Controversy widens to take in rival media groups

ST PETERSBURG. Nearly two months after the Kandinsky Prize for Best Project of the Year was awarded to right-wing artist Alexey Beliayev-Guintovt, controversy and intense passions continue to resound and may have a long-lasting impact on the Russian contemporary art scene.

"These were unprecedented divisions in a community which hitherto has been more-or-less united to promote contemporary art in and outside Russia," said Matthew Bown, a Russian art dealer based in London.

The controversy began during the 10 December ceremony when the 2007 winner, Anatoli Osmolovsky, stood up and lambasted Beliayev-Guintovt when he was announced the winner (The Art Newspaper, January 2009). In the days and weeks that followed, prominent dealers, critics and curators readily gave interviews accusing the artist of being a "fascist" and "ultra-nationalist" for his views, and his art style that harks back to Stalinist-era aesthetics.

Among his detractors is Ekaterina Degot, a Moscow art critic, who told Russian media that Beliayev-Guintovt made a gesture akin to a fascist salute when he accepted his award.

"The problem is that Beliayev's art represents and serves the official Eurasian ideology of the Putin government [which calls for Russia to turn away from the west and ally itself with the east],'' said Ms Degot. "If the Kandinsky Prize was a state prize then I wouldn't object, but it's billed as a private event for the art community."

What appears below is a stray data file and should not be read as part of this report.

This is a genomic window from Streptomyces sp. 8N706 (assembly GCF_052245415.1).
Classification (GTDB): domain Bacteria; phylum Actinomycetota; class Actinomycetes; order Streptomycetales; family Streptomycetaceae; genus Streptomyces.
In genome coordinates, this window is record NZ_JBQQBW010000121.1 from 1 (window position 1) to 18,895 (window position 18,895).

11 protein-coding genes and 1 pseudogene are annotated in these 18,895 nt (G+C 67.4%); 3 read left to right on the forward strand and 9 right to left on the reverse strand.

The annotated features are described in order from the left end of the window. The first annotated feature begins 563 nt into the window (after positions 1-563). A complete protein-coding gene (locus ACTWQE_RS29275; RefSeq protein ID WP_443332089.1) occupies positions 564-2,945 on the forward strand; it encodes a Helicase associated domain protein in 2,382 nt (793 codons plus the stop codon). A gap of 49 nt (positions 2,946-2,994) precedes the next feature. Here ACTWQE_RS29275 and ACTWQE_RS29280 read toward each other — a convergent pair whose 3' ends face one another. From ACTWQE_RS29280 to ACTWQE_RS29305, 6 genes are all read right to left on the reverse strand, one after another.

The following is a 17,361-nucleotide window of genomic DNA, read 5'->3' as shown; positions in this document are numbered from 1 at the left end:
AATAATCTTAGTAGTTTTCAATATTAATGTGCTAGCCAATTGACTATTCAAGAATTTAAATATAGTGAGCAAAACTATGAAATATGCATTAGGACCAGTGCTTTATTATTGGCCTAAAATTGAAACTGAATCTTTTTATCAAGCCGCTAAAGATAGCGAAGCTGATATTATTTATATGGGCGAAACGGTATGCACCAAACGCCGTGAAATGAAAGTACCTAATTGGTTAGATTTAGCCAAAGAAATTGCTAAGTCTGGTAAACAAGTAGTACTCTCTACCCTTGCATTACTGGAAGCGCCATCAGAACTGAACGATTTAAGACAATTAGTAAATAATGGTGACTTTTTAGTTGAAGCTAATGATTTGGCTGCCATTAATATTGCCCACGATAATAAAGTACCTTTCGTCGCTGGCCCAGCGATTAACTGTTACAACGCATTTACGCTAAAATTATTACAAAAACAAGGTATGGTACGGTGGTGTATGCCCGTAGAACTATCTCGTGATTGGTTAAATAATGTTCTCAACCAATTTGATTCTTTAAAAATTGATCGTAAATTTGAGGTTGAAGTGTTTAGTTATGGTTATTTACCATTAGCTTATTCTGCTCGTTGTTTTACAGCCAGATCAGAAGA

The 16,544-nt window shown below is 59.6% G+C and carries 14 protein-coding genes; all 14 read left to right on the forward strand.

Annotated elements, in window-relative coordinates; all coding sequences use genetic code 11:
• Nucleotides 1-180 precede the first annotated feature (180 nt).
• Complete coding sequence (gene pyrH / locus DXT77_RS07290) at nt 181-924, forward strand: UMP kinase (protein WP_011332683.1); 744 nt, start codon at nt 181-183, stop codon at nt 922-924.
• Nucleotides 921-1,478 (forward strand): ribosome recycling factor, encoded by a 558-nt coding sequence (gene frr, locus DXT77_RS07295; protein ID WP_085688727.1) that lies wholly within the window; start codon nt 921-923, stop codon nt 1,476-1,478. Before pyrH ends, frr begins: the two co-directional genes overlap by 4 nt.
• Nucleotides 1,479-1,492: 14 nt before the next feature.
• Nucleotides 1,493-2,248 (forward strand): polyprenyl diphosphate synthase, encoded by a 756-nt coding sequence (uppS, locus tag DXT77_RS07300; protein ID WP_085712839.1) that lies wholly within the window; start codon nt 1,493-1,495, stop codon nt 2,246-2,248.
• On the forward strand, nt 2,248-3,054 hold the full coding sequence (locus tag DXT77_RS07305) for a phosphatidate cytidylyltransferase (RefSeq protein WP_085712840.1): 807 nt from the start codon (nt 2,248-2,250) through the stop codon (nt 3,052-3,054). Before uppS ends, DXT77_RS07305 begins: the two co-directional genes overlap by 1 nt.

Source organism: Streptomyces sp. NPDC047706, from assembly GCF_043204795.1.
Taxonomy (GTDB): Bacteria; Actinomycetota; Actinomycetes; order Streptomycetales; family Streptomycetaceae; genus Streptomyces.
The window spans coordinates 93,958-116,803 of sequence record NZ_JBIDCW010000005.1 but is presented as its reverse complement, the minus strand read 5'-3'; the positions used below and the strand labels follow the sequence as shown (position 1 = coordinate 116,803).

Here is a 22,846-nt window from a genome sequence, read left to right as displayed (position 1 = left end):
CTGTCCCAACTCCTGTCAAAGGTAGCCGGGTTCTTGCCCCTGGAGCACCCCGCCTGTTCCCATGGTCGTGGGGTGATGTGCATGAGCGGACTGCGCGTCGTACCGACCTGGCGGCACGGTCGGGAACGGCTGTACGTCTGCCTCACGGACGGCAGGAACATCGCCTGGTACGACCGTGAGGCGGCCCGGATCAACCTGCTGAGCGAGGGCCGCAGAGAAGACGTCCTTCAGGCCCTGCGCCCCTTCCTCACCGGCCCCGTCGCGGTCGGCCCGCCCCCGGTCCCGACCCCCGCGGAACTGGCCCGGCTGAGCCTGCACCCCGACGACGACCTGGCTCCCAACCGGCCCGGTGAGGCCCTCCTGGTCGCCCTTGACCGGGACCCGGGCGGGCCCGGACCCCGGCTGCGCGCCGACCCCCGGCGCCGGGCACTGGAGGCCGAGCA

A few weeks later, Friedhelm Hutte, a jury member and representative of Deutsche Bank, the prize's co-sponsor, disavowed his vote for Beliayev-Guintovt in an interview with the German website, Taz.de.

Emelyan Zakharov, co-owner of Triumph Gallery, which represents Beliayev-Guintovt, thinks the controversy is rooted in a conflict between two media groups. Ms Degot is a senior editor at Openspace.ru, a web portal for the arts launched last summer by Art Media Group; at the end of December it also launched the Russian-language edition of Art & Auction magazine.

Art Media Group's main competitor is Art Chronika, one of Russia's oldest and most established art magazines and published by the Art Chronika Foundation, co-sponsor of the Kandinsky Prize.

Soon after Ms Degot's column that was critical of Beliayev-Guintovt and Art Chronika appeared, the latter's website reported that Art Media Group's owner Valeri Nosov had been arrested on corruption charges. Hours later, the allegation was removed from the site as the claim was false.

Whatever the state of the argument, and despite the economic downturn, the Kandinsky Prize and all the surrounding controversy have done the winner no harm at all. Triumph Gallery reports that prices of Beliayev-Guintovt's works are up by 30%.

John Varoli
The Art Newspaper